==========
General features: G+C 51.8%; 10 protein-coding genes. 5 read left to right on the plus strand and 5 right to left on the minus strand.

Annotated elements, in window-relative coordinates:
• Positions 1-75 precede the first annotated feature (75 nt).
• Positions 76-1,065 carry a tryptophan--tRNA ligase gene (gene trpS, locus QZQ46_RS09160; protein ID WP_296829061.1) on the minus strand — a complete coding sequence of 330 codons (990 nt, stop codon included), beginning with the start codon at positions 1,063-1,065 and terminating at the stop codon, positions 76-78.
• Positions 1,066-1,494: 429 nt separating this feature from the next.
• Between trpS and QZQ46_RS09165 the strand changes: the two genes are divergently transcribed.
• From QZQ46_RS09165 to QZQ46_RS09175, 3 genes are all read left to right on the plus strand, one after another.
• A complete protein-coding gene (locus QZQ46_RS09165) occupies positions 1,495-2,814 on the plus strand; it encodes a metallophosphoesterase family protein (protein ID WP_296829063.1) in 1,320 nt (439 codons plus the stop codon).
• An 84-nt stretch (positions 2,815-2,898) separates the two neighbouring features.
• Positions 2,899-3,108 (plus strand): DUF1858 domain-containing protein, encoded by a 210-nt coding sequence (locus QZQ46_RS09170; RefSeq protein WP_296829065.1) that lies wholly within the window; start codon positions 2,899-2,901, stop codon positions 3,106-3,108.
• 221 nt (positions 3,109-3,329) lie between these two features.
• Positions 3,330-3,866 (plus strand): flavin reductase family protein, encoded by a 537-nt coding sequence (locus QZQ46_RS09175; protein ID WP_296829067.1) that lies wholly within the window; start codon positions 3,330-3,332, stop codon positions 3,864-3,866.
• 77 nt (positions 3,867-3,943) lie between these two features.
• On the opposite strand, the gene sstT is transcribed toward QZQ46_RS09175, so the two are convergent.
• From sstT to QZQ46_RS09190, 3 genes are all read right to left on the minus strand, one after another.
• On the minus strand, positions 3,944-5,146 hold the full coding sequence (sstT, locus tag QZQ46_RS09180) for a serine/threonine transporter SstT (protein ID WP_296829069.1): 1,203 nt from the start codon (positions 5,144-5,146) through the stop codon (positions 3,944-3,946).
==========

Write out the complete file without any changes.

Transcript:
General features: G+C 51.8%; 10 protein-coding genes. 5 read left to right on the plus strand and 5 right to left on the minus strand.

Annotated elements, in window-relative coordinates:
• Positions 1-75 precede the first annotated feature (75 nt).
• Positions 76-1,065 carry a tryptophan--tRNA ligase gene (gene trpS, locus QZQ46_RS09160; protein ID WP_296829061.1) on the minus strand — a complete coding sequence of 330 codons (990 nt, stop codon included), beginning with the start codon at positions 1,063-1,065 and terminating at the stop codon, positions 76-78.
• Positions 1,066-1,494: 429 nt separating this feature from the next.
• Between trpS and QZQ46_RS09165 the strand changes: the two genes are divergently transcribed.
• From QZQ46_RS09165 to QZQ46_RS09175, 3 genes are all read left to right on the plus strand, one after another.
• A complete protein-coding gene (locus QZQ46_RS09165) occupies positions 1,495-2,814 on the plus strand; it encodes a metallophosphoesterase family protein (protein ID WP_296829063.1) in 1,320 nt (439 codons plus the stop codon).
• An 84-nt stretch (positions 2,815-2,898) separates the two neighbouring features.
• Positions 2,899-3,108 (plus strand): DUF1858 domain-containing protein, encoded by a 210-nt coding sequence (locus QZQ46_RS09170; RefSeq protein WP_296829065.1) that lies wholly within the window; start codon positions 2,899-2,901, stop codon positions 3,106-3,108.
• 221 nt (positions 3,109-3,329) lie between these two features.
• Positions 3,330-3,866 (plus strand): flavin reductase family protein, encoded by a 537-nt coding sequence (locus QZQ46_RS09175; protein ID WP_296829067.1) that lies wholly within the window; start codon positions 3,330-3,332, stop codon positions 3,864-3,866.
• 77 nt (positions 3,867-3,943) lie between these two features.
• On the opposite strand, the gene sstT is transcribed toward QZQ46_RS09175, so the two are convergent.
• From sstT to QZQ46_RS09190, 3 genes are all read right to left on the minus strand, one after another.
• On the minus strand, positions 3,944-5,146 hold the full coding sequence (sstT, locus tag QZQ46_RS09180) for a serine/threonine transporter SstT (protein ID WP_296829069.1): 1,203 nt from the start codon (positions 5,144-5,146) through the stop codon (positions 3,944-3,946).